Last fall I had a great conversation with John Ebbert, publisher/executive editor of AdExchanger. I recently had the chance to speak with him again, and we discussed the increased pace of early stage investing, NVP’s multi-stage (venture capital and growth equity) investment strategy, and how the business of data is changing online advertising. The interview below, published on Tuesday, delves further into these topics.
As a member and managing partner of venture capital group Norwest Venture Partners (NVP), Jeff Crowe is well-known in the ad technology space with investments ranging from Admeld to Turn.
With several hot topics pulsing in the venture and ad tech spaces, AdExchanger reached out to Crowe to get his views.
AdExchanger: What has been the impact of the Groupon and Facebook stock market flameouts in the venture capital community? Has it given VCs pause?
JEFF CROWE: The challenges associated with the initial public market performance of companies like Facebook and Groupon have not had a big impact on early stage venture investing. The impact has been much more pronounced on late stage private investing. Both late stage private investors and public investors who previously had been willing to take a risk on private investments are certainly now more valuation sensitive and often more cautious overall. They had lackluster returns or outright paper losses in 2012 from their pre-IPO investments in hot internet companies made a year or two earlier. But early stage venture investing is somewhat more insulated from changes in public market valuations, and hot early stage deals in the broader internet sector are usually attracting just as much attention from top tier VC’s today as they have been over the past few years. Maybe the fervor has abated a little, but not much.
Where do you think the next startups will emerge in the advertising landscape? Is a data-related startup possible, for example, that might address challenges in addressing audiences online and off?
There is a real opportunity for the ever increasing use of data in online advertising. First party data and third party data can add significant value in targeting for programmatic ad buys. That said, the data business is a challenging business for a start-up. It is tough to be a broker of third party data and generate a lot of value. If a small company has somehow developed a proprietary source of first party data, that can be more interesting, but then you have the question of how to scale such a business. How much is that data worth when it is included in someone else’s ad buy? How can you break into the ad buying process to get your data inserted into the buy? How can you afford the sales and marketing to make that happen? And the questions go on and on for a company pursuing a data-only business model, which is why we are not yet seeing breakout success from start-ups with that model. So I would consider a different approach here: if a start-up had proprietary first party data that provided some unique targeting advantage, I would think about using that data to buy media on behalf of clients. While a media business model would not have the same gross margins as a data only business, it would be much easier to scale quickly into a large company. And if the data provided truly proprietary targeting advantages, the company could create real value in the ad buying process.
Facebook’s marketing partners seem to have transitioned a bit from smaller API partners to Facebook Exchange retargeters. What’s going on there in your opinion? Any macro trends that you see?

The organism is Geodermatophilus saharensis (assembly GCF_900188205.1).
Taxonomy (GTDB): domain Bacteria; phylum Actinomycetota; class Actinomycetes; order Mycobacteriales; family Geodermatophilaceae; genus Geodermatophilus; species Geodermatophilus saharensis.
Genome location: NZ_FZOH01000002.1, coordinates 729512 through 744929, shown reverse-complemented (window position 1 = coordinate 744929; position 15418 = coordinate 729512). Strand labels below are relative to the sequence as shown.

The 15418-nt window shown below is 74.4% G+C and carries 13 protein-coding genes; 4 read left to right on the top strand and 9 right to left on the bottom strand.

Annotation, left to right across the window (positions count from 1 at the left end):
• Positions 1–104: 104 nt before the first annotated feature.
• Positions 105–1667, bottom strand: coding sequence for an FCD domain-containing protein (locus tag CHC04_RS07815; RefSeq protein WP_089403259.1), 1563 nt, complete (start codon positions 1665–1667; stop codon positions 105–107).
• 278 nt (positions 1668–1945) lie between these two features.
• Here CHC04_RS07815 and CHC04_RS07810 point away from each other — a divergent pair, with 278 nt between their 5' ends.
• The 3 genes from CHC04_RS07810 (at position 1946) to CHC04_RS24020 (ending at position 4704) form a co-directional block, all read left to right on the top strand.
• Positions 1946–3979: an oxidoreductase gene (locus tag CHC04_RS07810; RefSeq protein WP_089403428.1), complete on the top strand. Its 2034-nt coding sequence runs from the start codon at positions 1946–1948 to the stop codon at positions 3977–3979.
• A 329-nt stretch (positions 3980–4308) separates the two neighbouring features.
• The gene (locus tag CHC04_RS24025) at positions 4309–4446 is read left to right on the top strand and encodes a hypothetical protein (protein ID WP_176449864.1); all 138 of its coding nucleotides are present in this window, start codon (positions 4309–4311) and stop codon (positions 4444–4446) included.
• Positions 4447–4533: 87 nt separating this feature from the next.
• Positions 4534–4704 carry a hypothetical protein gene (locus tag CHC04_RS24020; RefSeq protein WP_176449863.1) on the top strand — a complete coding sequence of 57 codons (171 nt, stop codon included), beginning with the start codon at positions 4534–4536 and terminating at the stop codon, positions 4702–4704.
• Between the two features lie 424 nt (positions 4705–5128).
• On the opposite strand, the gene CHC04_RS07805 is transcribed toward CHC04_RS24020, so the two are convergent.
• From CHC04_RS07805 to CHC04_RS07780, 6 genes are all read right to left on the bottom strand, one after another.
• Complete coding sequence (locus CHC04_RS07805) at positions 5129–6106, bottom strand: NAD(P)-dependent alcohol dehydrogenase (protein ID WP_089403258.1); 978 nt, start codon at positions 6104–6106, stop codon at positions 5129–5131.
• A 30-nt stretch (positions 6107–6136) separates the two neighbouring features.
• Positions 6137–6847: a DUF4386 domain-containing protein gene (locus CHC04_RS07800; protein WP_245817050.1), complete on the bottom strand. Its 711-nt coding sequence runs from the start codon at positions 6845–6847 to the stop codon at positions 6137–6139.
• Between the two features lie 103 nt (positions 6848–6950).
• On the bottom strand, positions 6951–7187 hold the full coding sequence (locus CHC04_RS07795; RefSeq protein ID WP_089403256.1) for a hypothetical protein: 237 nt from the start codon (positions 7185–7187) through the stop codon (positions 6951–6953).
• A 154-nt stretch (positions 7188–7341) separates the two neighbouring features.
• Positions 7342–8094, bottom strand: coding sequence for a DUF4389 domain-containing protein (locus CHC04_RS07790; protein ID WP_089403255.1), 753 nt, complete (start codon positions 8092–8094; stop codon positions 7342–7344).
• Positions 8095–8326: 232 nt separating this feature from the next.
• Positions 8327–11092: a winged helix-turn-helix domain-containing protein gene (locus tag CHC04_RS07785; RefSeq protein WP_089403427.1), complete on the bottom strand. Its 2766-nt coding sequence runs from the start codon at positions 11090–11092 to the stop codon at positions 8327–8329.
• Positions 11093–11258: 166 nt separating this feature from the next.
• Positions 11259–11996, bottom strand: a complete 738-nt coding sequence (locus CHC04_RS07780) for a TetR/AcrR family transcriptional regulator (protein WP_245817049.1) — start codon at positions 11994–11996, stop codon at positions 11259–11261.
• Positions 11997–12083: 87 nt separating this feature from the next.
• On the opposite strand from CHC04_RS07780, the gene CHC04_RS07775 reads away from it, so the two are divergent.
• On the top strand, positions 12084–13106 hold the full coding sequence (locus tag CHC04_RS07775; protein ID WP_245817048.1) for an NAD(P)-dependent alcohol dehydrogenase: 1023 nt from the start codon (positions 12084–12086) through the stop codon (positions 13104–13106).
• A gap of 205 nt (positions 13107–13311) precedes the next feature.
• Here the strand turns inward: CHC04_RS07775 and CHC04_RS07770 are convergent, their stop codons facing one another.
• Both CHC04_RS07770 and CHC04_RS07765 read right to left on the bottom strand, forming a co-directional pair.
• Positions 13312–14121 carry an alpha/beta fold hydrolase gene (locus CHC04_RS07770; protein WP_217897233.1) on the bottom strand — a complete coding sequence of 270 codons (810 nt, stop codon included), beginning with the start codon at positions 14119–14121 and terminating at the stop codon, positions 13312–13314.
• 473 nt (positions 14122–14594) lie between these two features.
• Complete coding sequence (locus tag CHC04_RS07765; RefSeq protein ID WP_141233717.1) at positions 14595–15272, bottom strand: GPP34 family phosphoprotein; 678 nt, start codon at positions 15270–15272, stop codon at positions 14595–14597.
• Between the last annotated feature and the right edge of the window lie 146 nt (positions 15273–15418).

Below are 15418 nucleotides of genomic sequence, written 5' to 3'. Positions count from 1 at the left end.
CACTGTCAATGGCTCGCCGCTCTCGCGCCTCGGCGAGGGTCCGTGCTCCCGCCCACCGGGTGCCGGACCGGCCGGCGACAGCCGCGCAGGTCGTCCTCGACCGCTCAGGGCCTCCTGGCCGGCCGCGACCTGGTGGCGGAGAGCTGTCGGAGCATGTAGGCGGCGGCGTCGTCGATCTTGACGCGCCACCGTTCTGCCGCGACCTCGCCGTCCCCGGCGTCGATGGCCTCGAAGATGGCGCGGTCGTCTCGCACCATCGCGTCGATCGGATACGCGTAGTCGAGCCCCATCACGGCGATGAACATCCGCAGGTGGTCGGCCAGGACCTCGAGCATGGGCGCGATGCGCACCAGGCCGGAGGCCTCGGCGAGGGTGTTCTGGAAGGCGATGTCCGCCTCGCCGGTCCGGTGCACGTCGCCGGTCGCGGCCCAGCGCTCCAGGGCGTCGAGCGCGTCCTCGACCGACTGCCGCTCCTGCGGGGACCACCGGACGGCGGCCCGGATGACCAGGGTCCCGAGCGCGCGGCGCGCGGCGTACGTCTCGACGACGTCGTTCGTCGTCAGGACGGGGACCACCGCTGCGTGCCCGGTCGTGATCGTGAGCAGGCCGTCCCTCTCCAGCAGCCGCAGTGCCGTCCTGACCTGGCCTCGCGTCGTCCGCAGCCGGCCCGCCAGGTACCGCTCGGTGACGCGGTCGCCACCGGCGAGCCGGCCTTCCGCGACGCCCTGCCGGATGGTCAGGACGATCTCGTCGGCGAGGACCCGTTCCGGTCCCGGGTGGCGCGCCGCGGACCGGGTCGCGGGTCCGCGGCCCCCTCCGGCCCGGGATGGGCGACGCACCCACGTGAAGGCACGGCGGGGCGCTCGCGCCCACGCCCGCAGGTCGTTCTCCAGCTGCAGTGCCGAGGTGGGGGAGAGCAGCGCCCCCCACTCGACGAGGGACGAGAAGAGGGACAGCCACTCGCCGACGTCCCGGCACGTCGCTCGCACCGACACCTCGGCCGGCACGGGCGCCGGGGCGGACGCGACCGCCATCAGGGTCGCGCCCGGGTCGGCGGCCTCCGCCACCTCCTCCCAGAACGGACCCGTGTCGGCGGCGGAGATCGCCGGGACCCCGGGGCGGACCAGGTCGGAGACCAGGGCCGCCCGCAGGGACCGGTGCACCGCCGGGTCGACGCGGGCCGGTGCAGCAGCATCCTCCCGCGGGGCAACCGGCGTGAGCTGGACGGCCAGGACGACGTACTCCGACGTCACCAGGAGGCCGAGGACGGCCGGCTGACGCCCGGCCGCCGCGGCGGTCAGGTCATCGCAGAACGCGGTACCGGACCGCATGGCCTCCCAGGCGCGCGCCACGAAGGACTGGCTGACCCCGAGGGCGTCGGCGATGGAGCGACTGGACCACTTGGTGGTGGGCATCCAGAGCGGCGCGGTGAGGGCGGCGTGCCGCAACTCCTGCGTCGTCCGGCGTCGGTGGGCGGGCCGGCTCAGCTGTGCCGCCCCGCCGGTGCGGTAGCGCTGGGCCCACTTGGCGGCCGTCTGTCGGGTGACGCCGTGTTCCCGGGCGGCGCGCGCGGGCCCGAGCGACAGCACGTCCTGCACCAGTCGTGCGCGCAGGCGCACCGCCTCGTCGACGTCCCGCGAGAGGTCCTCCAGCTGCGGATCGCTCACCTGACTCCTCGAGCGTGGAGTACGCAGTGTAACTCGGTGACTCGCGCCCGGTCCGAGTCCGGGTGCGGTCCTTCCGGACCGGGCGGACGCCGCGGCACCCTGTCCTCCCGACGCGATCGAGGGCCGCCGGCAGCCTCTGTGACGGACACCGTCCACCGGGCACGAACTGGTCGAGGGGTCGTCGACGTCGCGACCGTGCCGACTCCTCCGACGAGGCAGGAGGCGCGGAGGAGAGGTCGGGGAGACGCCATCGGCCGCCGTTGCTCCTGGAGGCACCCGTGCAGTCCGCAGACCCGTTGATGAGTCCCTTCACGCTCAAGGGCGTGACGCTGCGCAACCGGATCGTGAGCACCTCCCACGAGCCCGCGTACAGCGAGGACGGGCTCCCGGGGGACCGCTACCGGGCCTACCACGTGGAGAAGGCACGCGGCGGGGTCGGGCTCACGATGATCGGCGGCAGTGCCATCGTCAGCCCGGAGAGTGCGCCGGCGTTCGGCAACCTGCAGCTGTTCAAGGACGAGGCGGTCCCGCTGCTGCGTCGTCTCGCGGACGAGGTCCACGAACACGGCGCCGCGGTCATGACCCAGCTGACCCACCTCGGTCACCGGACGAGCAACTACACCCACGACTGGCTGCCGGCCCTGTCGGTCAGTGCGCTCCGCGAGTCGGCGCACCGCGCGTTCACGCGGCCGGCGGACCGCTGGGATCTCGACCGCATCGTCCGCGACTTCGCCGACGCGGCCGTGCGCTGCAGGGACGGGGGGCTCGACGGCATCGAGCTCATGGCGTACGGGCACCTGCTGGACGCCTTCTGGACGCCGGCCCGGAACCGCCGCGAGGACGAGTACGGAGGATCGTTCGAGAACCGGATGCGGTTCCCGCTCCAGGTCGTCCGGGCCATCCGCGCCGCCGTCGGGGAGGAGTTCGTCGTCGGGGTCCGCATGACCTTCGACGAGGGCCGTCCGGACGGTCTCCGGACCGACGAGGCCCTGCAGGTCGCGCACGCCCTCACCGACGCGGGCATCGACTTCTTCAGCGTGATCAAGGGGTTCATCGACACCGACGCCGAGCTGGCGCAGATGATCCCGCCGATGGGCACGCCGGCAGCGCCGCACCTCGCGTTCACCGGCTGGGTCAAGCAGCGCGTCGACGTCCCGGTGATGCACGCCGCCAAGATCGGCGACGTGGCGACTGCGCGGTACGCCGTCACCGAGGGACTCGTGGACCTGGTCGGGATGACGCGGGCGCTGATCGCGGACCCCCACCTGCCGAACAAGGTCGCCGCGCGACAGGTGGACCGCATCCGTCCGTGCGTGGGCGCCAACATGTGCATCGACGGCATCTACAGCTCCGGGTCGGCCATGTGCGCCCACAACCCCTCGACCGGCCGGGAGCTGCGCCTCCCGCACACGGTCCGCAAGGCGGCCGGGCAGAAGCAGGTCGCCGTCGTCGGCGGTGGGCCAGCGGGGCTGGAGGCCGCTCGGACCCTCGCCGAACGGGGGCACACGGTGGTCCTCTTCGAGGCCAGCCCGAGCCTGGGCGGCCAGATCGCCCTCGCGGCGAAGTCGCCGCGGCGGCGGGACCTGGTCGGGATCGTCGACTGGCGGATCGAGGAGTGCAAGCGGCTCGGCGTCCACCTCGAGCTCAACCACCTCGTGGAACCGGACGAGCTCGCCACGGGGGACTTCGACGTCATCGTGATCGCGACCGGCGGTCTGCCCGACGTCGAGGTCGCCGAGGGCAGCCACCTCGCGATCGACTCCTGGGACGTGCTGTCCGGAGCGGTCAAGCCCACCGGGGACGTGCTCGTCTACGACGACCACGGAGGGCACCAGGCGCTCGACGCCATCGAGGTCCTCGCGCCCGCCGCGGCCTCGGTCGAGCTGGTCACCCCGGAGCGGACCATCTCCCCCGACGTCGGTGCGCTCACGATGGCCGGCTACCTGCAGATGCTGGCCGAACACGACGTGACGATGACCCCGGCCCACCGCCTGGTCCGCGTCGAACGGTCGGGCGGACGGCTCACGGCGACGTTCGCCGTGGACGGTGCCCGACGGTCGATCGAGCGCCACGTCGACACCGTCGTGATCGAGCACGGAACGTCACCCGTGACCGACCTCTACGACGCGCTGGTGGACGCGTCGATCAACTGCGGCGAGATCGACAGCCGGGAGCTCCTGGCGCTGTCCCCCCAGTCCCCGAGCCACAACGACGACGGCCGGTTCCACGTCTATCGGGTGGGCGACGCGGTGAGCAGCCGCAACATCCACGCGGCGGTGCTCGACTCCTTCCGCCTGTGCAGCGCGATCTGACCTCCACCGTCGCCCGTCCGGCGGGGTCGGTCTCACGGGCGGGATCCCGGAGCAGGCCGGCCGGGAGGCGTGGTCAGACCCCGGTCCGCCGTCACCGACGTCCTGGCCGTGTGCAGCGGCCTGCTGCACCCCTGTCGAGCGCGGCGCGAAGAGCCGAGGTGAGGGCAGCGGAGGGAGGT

A year ago, brands and agencies were throwing money at Facebook API partners because Facebook was the shiny new object for advertisers, and experimental dollars were flowing toward social advertising. Fast forward a year and the excitement is now about Facebook Exchange. That is because FBX allows advertisers to find their audiences on Facebook at scale, using the same large scale technologies and partners that the advertisers were already working with – vendors like Turn. So it is easier and more efficient for advertisers to get large reach using FBX. And the ROI of advertising through FBX is also very high.
The larger scale trend here is that advertisers are trying to find their audiences online wherever they exist, but on a coordinated basis. More and more, advertisers and agencies are locating their audiences and executing campaigns that cut across multiple media, multiple devices and multiple geographies – and all at scale. So a campaign today can be any combination of display, mobile, video, and social. The growing use of FBX makes the social piece of that campaign much easier to execute and therefore more likely to be included in the overall ad buy.
There has been some talk about the “coming consolidation” in ad tech. Yet, ad tech and related companies are also talking “IPO.” Do you expect a serious trend toward either in the next 12 to 18 months?
Word on the street is that there are a number of ad tech companies looking to go public in the next 12 to 18 months. I won’t name specific names, but there are companies from the retargeting, video and DSP sectors who are rumored to have selected investment bankers or to be conducting banker bakeoffs in upcoming weeks. If this is the case, if all goes well with their filing processes with the SEC, and if the public markets stay receptive to IPOs over the course of the year, then you could expect to see the IPOs hitting the market by the summer or early fall. It will be interesting to see how successful these IPOs are and how the companies perform in the aftermarket. If the companies that go out are top quality names and their IPOs do well, that will be good news for the entire sector. On the other hand, if some ad tech companies try to rush out before they are ready and their stories are poorly received by public investors, that won’t help anyone.
View the original article on AdExchanger here.